Kelly Grove is most known on campus as the lady who wears a vulva suit and gives presentations on sex. Grove has become a trailblazer for teaching sexual education on Florida State’s campus and was recently recognized for her work by the Pride Student Union. My most memorable moment of Grove is listening to her presentation about masturbation at the Women Student Union’s leadership conference. In that presentation, I learned more about sex education than in my 10 years of public school. And as Kelly always says, “If you know better, do better.” So meet her, learn from her and then do better.
Name: Kelly Grove, MS
Official Title: Sexual Health Coordinator in the Center for Health Advocacy and Wellness (CHAW)
Her Campus (HC): What does a sexual health coordinator do?
Kelly Grove (KG): I have a few different roles: I plan and present at campus and community events focused on sexuality. I go into classrooms, resident halls, student organizations and other groups across campus to give presentations on sexual health. I provide sexual health education to students in the Sexual Health Clinic at University Health Services. I provide one-on-one Sexual Health Consultations to FSU students free of charge. Students can come to me with their questions about sex, sexual identity, gender identity, sexual function and desire issues and all other sexuality topics. I improve free access to safer sex products through campus condom distribution and by providing a wide variety of sex products in the Center for Health Advocacy and Wellness. I run the Sexual Health Team which is made up of students, staff, faculty and community members who care about the sexual health of FSU students. Together we plan events, programs and messaging to improve sexual health on campus.
HC: Why is this important?
KG: Sexual education in the United States is severely lacking and the vast majority of our students have not had comprehensive sex education. Not educating individuals about sexuality leads to grave results. Leon County has the highest rates of Chlamydia and Gonorrhea in the state of Florida. Florida has the highest rate of HIV in the United States. 1 out of 5 college women will be sexually assaulted by the time they graduate. 90% of people with disabilities will be raped in their lifetime. And suicide rates among LGBTQIA+ youth are higher than any other demographic. We can bring these statistics down by teaching students about safer sex, consent and sexual diversity. Education is the key to healthier and safer sexual lives.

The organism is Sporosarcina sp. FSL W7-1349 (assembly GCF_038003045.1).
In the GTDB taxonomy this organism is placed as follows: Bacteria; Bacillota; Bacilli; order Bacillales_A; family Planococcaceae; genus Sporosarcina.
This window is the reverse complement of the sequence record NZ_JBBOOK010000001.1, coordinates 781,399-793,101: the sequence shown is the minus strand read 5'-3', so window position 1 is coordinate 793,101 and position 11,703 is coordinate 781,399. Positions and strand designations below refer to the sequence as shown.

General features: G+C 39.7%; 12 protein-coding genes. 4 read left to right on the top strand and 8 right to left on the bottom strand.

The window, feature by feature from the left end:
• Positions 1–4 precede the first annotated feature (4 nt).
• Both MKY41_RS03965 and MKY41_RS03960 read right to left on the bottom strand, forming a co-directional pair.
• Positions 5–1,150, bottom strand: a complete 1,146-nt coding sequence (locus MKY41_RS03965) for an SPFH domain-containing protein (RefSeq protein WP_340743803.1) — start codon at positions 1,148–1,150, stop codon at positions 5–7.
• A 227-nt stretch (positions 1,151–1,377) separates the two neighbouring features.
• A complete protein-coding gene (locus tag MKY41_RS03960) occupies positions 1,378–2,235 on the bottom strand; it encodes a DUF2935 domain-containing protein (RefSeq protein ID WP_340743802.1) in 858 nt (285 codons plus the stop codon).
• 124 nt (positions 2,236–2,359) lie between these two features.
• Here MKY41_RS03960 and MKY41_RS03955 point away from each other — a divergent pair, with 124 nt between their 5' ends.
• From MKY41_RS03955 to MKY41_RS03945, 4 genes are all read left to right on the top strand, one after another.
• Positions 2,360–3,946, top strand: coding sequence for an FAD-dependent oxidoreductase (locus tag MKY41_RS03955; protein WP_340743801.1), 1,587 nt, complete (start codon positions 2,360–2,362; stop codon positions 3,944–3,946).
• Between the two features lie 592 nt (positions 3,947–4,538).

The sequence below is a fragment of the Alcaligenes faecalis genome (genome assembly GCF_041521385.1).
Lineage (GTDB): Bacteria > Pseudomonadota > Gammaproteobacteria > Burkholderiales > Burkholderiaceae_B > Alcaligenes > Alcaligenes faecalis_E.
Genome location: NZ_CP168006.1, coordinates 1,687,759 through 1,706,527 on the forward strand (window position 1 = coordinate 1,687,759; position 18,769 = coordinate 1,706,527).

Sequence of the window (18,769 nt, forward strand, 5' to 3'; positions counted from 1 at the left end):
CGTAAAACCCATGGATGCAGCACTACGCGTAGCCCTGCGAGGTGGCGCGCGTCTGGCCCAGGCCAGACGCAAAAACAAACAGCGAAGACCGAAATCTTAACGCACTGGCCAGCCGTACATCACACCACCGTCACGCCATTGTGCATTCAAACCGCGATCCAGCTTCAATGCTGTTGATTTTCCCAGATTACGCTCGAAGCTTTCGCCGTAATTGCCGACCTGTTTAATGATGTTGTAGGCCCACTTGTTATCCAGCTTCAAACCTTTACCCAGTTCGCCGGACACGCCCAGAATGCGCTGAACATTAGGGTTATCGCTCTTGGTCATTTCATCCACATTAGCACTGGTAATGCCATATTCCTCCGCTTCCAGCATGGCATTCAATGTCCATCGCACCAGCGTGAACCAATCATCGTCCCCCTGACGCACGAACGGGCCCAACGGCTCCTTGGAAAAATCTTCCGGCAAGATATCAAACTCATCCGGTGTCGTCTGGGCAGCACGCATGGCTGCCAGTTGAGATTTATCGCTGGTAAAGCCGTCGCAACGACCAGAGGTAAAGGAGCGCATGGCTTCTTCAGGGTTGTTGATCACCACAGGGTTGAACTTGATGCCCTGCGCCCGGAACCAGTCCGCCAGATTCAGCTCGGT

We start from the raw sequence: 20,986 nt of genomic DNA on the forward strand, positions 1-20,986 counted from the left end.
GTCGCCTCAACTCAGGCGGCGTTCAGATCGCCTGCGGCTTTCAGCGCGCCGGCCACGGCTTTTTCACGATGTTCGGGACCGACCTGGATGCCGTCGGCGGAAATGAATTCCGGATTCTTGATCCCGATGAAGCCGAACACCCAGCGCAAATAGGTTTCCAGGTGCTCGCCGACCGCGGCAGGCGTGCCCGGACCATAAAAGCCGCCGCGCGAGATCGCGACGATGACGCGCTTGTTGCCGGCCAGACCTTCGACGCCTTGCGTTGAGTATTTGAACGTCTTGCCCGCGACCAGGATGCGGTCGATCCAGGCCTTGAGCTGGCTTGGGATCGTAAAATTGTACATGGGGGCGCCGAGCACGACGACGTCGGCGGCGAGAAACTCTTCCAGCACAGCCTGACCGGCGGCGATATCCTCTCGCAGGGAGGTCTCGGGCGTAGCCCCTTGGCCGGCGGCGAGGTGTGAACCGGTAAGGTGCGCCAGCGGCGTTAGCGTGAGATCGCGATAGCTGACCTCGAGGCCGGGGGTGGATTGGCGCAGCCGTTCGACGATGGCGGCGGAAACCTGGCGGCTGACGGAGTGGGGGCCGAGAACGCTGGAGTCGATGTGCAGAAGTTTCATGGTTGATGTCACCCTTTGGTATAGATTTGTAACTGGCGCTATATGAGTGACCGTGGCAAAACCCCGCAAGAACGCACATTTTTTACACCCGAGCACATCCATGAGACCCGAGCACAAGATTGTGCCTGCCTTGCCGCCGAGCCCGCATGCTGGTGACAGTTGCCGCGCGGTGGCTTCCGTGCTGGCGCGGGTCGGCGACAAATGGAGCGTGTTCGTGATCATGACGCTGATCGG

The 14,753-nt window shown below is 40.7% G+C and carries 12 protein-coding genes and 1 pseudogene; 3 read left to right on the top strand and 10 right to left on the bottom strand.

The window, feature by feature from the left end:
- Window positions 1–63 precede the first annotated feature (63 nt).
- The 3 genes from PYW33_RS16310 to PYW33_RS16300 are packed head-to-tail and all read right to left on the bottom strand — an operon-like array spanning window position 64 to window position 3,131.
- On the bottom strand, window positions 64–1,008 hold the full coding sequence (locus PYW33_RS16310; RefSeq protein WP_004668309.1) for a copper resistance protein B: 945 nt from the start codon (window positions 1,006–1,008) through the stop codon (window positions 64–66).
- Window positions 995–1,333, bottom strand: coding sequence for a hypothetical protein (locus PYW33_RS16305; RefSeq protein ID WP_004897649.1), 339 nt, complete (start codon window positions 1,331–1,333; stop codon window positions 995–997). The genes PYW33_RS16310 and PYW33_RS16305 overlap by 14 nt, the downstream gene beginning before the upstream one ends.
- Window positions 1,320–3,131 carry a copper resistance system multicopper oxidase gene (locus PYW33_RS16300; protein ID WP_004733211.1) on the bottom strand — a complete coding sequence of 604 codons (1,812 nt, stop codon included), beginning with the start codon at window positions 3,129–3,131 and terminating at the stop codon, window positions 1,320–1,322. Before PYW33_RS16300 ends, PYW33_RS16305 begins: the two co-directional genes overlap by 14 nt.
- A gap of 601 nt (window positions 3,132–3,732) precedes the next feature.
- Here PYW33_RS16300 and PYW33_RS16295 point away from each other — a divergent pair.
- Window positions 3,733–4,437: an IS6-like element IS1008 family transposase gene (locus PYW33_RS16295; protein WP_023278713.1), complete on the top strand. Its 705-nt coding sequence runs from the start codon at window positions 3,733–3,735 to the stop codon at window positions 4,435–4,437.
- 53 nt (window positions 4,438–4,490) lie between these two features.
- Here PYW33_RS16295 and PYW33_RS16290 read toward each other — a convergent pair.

HC: Recently you won an award from the Pride Student Union for staff member of the year. Do you mind sharing more about that?
KG: Winning Pride Student Union Staff Member of the Year is the best accolade I could have possibly asked for. It was so moving to be chosen. Our LGBTQIA+ students face a tremendous amount of discrimination, prejudice and shaming. And almost none of our LGTBQIA+ students have had formal, inclusive sexuality education. My goal is to make sure all students feel welcome, accepted, respected and heard in my office and classroom. I want the LGBTQIA+ students to know that I am their ally. I love the Pride Student Union and have collaborated with them on several projects. We are such a natural fit to work together because we are both sex-positive, celebrate diversity and support inclusion.
Courtesy: Kelly Grove
HC: I have attended a couple of the workshops and presentations you have done with the Women Student Union, but what is your favorite one to do?
KG: Every presentation is fun and unique. I think what makes a presentation great is the involvement of the audience. I love when students ask questions, challenge me, share experiences, laugh at my jokes and really engage with the material. We need to talk more about sex. We need to break down those taboos and really start talking about it. Only then can we really take on Rape Culture, bring down STIs, improve sexual pleasure, dispel sexuality myths, fight heterosexism and begin to rewrite our culture in a way that is healthier for everyone. These might sound like lofty and impossible goals, but I am confident that education is the key to accomplishing them. This is why I love my job and am so passionate about it. I really believe that by engaging with each other on these issues, we can change lives.
HC: How can students get in contact or visit you?
KG: There are a few ways that students can get involved with sexual health and the Center for Health Advocacy and Wellness (CHAW).
They can ask to be added to the CHAW email list. They will then find out about CHAW events and programs focused on a variety of health topics, including sexuality. To be added email me at email@example.com.
They can join the Sexual Health Team and help plan sexuality programming and initiatives on campus. To join, email me at firstname.lastname@example.org.
They can schedule an STI test by calling 850-644-4567
They can pick up free safer sex products in CHAW (located on the 4th floor of HWC)
They can invite me to come present to their group by visiting http://chaw.fsu.edu/services/presentations
They can schedule a free one on one sexual health consultation by calling 850-644-8871
HC: Is there anything else you want to share or let us know?
KG: You can find out more about sexual health and CHAW by visiting our website: chaw.fsu.edu